Tag Archives: Progress

Progress MS-07 flies on the second attempt

Last Thursday, the Soyuz rocket experienced a very rare abort when one of two umbilicals failed to separate at the appropriate time.  This cost the perfect geometry required to attempt a new two-orbit direct ascent approach, so they reset for Saturday, with the plan of reverting to the traditional two-day chase.  Today’s launch was carried out flawlessly, and Progress MS-07 is on its way to the ISS.

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116th cargo mission to the ISS is underway: Progress MS-06 launches

The Progress MS-06 spacecraft has been placed into orbit by a Soyuz 2 1-A rocket out of Baikonur Cosmodrome.  It carries 2450 kg of cargo, including 705 kg of propellant, 50 kg of air, and 420 kg of water.  (The ISS has a water reclamation system, but it is not able to provide 100% of the crews’ needs as yet.)  Among that cargo is a set of four nanosatellites which will be hand-launched by cosmonaust during a spacewalk.  Progress MS-06 will dock with the Zvezda module’s aft compartment, allowing it to transfer propellants into Zvezda’s tanks.

Progress MS-06 was originally slated to dock with Pirs, which it would then carry with it for disposal at the end of its mission, freeing a docking port for the Multipurpose Logistics Module “Nauka”, which has faced numerous delays going back years.  Unfortunately, Nauka encountered more delays and is no longer scheduled to launch before 2018.  Therefore, Pirs will remain at the ISS when Progress MS-06 departs.  Pirs does double duty as both a docking compartment and an airlock for EVAs mounted from the Russian segment; Nauka is equipped with an airlock as well.  Even if there is no Russian airlock, there is of course the Quest airlock on the US segment, but it is generally preferred to use the closest airlock to a given worksite.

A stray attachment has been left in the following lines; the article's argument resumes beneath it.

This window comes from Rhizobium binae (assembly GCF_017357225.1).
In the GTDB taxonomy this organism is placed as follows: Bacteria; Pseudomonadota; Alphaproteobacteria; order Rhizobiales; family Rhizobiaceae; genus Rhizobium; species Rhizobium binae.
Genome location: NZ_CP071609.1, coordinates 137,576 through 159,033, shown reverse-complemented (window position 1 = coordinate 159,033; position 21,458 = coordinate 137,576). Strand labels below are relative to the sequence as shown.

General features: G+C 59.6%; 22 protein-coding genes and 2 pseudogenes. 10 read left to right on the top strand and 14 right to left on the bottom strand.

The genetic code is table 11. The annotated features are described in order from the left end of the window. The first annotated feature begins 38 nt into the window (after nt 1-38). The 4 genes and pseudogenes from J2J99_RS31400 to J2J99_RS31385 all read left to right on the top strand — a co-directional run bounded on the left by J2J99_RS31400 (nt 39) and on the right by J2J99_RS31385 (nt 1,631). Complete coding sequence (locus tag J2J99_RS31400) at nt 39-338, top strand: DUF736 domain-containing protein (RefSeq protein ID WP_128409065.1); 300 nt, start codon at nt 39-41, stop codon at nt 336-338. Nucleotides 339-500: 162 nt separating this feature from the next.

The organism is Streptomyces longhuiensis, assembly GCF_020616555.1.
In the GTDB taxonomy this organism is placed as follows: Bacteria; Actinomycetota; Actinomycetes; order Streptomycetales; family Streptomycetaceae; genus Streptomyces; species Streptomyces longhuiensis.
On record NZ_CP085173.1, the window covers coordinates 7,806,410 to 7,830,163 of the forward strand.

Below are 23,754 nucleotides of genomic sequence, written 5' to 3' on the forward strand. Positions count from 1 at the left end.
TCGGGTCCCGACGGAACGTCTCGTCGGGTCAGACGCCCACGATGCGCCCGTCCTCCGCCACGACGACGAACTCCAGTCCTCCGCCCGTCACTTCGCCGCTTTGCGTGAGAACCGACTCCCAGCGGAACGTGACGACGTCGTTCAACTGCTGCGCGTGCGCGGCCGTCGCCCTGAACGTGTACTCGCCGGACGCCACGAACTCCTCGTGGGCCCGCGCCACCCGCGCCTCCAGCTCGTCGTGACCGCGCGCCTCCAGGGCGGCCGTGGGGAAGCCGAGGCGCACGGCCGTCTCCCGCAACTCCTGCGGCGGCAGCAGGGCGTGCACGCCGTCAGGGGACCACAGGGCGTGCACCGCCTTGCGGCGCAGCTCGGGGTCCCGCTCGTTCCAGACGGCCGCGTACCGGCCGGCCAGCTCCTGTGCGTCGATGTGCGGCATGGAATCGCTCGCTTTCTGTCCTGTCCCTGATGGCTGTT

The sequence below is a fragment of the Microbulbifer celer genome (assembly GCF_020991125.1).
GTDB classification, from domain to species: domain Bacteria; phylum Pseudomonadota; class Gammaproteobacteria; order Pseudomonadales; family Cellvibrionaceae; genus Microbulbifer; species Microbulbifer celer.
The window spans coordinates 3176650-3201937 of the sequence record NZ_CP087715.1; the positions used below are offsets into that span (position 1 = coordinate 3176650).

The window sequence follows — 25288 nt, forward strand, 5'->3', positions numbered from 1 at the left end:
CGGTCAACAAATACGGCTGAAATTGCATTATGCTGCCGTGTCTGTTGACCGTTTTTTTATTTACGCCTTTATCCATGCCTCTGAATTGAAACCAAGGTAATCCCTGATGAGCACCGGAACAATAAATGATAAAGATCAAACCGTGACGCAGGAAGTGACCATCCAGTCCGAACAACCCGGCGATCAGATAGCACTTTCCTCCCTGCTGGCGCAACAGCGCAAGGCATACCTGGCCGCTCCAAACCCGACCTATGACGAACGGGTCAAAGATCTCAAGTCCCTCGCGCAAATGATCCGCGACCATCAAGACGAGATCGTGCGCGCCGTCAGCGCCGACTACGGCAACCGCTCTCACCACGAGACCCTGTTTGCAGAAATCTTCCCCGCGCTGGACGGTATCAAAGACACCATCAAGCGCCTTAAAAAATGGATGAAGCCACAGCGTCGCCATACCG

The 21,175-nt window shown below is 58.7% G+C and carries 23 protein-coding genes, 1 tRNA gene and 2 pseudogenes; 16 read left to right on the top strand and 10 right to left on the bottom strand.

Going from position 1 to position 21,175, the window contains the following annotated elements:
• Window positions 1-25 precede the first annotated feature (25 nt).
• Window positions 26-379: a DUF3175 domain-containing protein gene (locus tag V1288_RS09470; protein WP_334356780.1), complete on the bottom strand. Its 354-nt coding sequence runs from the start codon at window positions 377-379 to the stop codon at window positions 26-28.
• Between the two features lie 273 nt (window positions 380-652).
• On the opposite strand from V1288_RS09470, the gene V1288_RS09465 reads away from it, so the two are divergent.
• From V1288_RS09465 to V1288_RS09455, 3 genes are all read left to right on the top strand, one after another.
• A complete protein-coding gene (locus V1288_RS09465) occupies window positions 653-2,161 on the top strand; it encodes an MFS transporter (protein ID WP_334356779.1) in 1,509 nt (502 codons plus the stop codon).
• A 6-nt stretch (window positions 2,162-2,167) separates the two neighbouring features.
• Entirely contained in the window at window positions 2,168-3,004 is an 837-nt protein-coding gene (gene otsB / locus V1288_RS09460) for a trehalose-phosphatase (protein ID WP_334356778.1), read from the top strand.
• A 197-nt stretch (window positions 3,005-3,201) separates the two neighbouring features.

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Progress MS-05 arrives

The Progress MS-05 spacecraft (flying the ISS-66P mission) has arrived uneventfully at the Pirs module of the ISS.  It’s the second cargo vehicle to arrive this week, but it is no doubt welcome after the loss of Progress MS-04 to a launch vehicle mishap.  It’s refreshing to see such a smooth docking!

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Proton grounded due to serious safety concerns, and there’s a connection to the Progress accident

Proton has a fairly checkered history, going in fits and starts from the UR-500 program in the 1960s where it competed directly with the N-1 for funding, to the workhorse commercial heavy-lift rocket sold in the 21st Century by International Launch Alliance, a cooperative venture of RSC Khrunichev and Lockheed Martin.  But it has had a number of very high profile failures, and it faces increasing frustration from Kazakhstan, the country that hosts its sole launch site, Baikonur Cosmodrome, because of the highly toxic propellants it relies upon — unsymmetrical dimethyl hydrazine (UDMH) and nitrogen tetroxide (N2O4).

It hasn’t had an accident since the loss of Mexsat-1 in 2015, which has led many to wonder why the launch of EchoStar 21 has been delayed so many times, each time due to unspecified technical issues.  Originally slated to fly June 25 of last year, it’s been delayed to August 29, October 10, November 23, December 22, December 28, and January 31.  And now Proton has been grounded another three and a half months by Roscosmos.  Why?